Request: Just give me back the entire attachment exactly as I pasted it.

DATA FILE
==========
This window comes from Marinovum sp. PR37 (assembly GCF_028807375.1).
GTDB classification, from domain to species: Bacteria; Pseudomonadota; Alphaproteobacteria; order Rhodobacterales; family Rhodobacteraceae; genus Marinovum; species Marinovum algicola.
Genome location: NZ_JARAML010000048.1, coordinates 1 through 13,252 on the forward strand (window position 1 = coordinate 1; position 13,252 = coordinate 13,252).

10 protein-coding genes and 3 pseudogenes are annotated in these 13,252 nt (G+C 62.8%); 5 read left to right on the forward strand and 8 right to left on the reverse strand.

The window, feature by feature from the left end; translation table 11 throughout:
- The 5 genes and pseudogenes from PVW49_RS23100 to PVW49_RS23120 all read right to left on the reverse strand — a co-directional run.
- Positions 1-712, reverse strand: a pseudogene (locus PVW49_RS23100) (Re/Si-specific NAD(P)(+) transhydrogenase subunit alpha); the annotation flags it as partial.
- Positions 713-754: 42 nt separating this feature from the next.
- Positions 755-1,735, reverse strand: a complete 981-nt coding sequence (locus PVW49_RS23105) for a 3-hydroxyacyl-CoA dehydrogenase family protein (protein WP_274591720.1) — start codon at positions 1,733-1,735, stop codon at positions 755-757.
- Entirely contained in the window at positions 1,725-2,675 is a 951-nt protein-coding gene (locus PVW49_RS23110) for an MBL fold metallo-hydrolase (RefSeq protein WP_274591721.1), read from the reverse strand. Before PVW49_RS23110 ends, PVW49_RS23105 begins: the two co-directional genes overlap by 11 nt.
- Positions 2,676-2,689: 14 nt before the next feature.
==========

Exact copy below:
This window comes from Marinovum sp. PR37 (assembly GCF_028807375.1).
GTDB classification, from domain to species: Bacteria; Pseudomonadota; Alphaproteobacteria; order Rhodobacterales; family Rhodobacteraceae; genus Marinovum; species Marinovum algicola.
Genome location: NZ_JARAML010000048.1, coordinates 1 through 13,252 on the forward strand (window position 1 = coordinate 1; position 13,252 = coordinate 13,252).

10 protein-coding genes and 3 pseudogenes are annotated in these 13,252 nt (G+C 62.8%); 5 read left to right on the forward strand and 8 right to left on the reverse strand.

The window, feature by feature from the left end; translation table 11 throughout:
- The 5 genes and pseudogenes from PVW49_RS23100 to PVW49_RS23120 all read right to left on the reverse strand — a co-directional run.
- Positions 1-712, reverse strand: a pseudogene (locus PVW49_RS23100) (Re/Si-specific NAD(P)(+) transhydrogenase subunit alpha); the annotation flags it as partial.
- Positions 713-754: 42 nt separating this feature from the next.
- Positions 755-1,735, reverse strand: a complete 981-nt coding sequence (locus PVW49_RS23105) for a 3-hydroxyacyl-CoA dehydrogenase family protein (protein WP_274591720.1) — start codon at positions 1,733-1,735, stop codon at positions 755-757.
- Entirely contained in the window at positions 1,725-2,675 is a 951-nt protein-coding gene (locus PVW49_RS23110) for an MBL fold metallo-hydrolase (RefSeq protein WP_274591721.1), read from the reverse strand. Before PVW49_RS23110 ends, PVW49_RS23105 begins: the two co-directional genes overlap by 11 nt.
- Positions 2,676-2,689: 14 nt before the next feature.